Article

Thomas Reid

Terence Cueno

in Philosophy

ISBN: 9780195396577
Published online July 2011 | | DOI: http://dx.doi.org/10.1093/obo/9780195396577-0101
Thomas Reid

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Along with his contemporaries Francis Hutcheson, David Hume, and Adam Smith, Thomas Reid (b. 1710–d. 1796) was one of the giants of the Scottish Enlightenment. While all these philosophers made important contributions in different areas, Reid alone was a genuine polymath. He had expertise in a wide range of areas, including mathematics, chemistry, astronomy, physics, rhetoric, and more standard philosophical areas, such as epistemology, action theory, and ethics. For better or worse, it is because Reid emphasized the methodological importance of appeals to common sense that he is known as the father of common sense philosophy. For roughly one hundred years after his death, the “commonsense school” (as it was sometimes called) was extremely influential, especially in America and France. But this influence proved to be relatively short lived, as Reid eventually fell out of the philosophical canon with the rise of Kantianism and pragmatism. However, in the last thirty-five years there has been a resurgence of interest in Reid’s work. Consequently, there is now a growing body of such literature. This article focuses primarily on the secondary literature on Reid written within this period of resurgence.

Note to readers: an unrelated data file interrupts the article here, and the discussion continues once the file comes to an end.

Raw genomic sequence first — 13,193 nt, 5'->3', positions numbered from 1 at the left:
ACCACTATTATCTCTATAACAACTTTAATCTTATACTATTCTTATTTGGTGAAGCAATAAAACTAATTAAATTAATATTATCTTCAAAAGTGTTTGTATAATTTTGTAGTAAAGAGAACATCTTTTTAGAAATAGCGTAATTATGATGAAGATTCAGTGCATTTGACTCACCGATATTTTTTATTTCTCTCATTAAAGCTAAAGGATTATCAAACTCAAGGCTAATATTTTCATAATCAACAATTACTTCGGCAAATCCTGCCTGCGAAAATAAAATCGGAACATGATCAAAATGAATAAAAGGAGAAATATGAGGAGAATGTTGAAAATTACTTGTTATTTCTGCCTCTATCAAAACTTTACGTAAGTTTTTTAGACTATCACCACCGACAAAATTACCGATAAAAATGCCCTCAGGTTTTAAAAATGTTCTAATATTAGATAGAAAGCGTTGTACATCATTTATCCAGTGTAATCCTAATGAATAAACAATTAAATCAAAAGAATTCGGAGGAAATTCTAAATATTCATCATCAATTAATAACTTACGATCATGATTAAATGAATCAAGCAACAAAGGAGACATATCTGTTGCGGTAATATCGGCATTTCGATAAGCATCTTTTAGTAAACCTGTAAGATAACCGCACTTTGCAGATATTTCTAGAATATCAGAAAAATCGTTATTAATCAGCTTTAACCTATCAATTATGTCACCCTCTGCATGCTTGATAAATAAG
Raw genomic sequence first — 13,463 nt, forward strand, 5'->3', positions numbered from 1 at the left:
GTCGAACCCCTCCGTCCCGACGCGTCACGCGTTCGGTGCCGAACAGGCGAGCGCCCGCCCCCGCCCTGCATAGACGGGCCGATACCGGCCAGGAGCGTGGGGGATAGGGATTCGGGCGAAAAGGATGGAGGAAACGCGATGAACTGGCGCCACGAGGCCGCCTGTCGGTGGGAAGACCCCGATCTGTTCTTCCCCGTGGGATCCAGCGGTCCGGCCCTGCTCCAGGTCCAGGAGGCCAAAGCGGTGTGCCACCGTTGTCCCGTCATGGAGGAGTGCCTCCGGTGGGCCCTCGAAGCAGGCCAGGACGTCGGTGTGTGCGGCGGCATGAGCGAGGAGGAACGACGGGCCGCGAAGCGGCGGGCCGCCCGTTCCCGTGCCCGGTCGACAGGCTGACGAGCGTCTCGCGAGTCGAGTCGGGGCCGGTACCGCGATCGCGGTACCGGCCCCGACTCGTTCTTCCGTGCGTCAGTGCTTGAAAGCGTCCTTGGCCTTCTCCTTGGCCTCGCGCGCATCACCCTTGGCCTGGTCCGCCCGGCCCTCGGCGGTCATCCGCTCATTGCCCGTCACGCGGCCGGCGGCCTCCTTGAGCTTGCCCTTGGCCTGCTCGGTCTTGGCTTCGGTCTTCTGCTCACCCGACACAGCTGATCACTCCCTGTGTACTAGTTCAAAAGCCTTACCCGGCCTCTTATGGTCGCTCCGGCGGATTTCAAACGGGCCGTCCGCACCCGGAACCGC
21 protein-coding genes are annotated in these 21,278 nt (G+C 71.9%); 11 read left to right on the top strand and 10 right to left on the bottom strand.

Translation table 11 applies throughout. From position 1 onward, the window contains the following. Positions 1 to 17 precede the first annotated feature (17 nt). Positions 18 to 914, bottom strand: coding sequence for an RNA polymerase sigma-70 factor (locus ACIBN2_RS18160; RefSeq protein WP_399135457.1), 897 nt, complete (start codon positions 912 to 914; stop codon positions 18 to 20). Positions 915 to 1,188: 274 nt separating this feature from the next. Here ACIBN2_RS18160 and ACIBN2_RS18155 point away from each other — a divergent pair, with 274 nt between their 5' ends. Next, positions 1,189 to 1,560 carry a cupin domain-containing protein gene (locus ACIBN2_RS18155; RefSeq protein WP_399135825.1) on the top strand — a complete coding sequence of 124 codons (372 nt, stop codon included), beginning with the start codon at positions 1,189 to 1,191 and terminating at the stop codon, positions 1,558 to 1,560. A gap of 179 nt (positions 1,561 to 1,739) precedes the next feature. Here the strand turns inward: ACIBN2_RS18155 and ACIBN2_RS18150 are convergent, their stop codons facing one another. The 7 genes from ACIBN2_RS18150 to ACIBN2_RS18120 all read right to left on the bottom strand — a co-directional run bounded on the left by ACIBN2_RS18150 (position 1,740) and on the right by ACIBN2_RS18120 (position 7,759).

Article.  6157 words. 

Subjects: Philosophy ; Aesthetics and Philosophy of Art ; Epistemology ; Feminist Philosophy ; History of Western Philosophy ; Metaphysics ; Moral Philosophy ; Non-Western Philosophy ; Philosophy of Language ; Philosophy of Law ; Philosophy of Mathematics and Logic ; Philosophy of Mind ; Philosophy of Religion ; Philosophy of Science ; Social and Political Philosophy

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